Social gaming has conquered a better fraction of the internet population. Even Facebook (the largest online social network on the planet) has social games to thank for their staggering popularity. To better expound the impact of social games on internet culture, let’s get down to the figures.
Twenty percent of the US population has played a game on a social network site, and 35 percent of them have never played any other kinds of video games in the past. In 2012, it is expected that there will be 68.7 million (about the size of Iran) Americans playing social games. 50 percent of Facebook visitors fritter away their time on social games, and among these social games , CityVille tops the chart with 90 million active users per month, followed by Farmville and Texas Holdem Poker with 43 million and 35 million active users per month respectively. One in every five Americans over the age of six has played an online social game at least once.
Gender-wise, women show a slight dominance on social games over men. Fifty-five percent of social gamers are women while males attribute for 45 percent the market. Thirty-eight percent of these women play multiple times a day, while only 29 percent of men do; 68 percent of women play with people they know, while there’s only 56 percent of men that do the same. And only 33 percent of women play with strangers, while 41 percent of males do the same (highlighting women’s slightly increased cautiousness on anonymity than men).
Lucky for social game developers and advertisers, social games are becoming a huge revenue driver. Users in North America spend an average of $74 on social games in 4 months. Virtual goods generate the most income over other means of social game monetization, earning $510 million in 2010, $653 million in 2011, and $792 million in 2012; followed by lead generation, raking in $225 million 2010, $248 in 2011 and $260 million in 2012; and finally, advertising with $120 million in 2010, $192 million in 2011 and $271 million in 2012.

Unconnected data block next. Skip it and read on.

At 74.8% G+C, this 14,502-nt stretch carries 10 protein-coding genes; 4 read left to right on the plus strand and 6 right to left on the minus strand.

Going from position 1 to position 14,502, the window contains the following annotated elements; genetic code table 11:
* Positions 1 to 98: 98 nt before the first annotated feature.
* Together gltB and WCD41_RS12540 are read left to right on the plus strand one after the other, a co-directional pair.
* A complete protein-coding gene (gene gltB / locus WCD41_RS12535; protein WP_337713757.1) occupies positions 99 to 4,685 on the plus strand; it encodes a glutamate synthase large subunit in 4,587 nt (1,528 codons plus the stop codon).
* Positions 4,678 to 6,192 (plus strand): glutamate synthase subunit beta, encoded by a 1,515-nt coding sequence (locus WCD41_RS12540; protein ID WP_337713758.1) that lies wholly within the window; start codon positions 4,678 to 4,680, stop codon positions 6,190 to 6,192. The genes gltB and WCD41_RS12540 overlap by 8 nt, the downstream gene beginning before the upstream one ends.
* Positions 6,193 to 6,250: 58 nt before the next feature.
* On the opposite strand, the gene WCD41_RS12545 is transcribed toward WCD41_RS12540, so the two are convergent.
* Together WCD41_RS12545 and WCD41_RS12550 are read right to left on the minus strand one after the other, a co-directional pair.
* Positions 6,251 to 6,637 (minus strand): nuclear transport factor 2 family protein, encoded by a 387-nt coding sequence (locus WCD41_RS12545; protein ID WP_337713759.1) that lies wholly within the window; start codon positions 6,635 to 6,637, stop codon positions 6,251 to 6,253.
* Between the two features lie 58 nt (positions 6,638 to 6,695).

In fact, 90 percent of Zynga’s income comes from virtual goods. And 1 in every 5 Facebook users play Farmville, outnumbering real US farmers by a ratio of 80 is to 1. Even real-life farmers themselves play Farmville. That explains why Facebook is the hotspot among the hotspots in the virtual gaming world, garnering more time spent on its games than Google, Yahoo, YouTube, Microsoft, Wikipedia and Amazon combined.
The biggest players in the social gaming industry are Disney , acquiring Playdom for $763.2 million; EA Games acquiring Playfish for 400 million; and of course, Zynga which recently established a partnership with Lady Gaga, as well as bought DNA Games. Zynga, being the developer firm behind Facebook’s most massive social games, has received a total of 436 complaints from the Better Business Bureau in the last 36 months. Shall I say, way too much?? Popularity has it’s price. And let’s not forget about the mobile social games arena. Developer Storm8 boasted 210 million downloads across iOS and Android.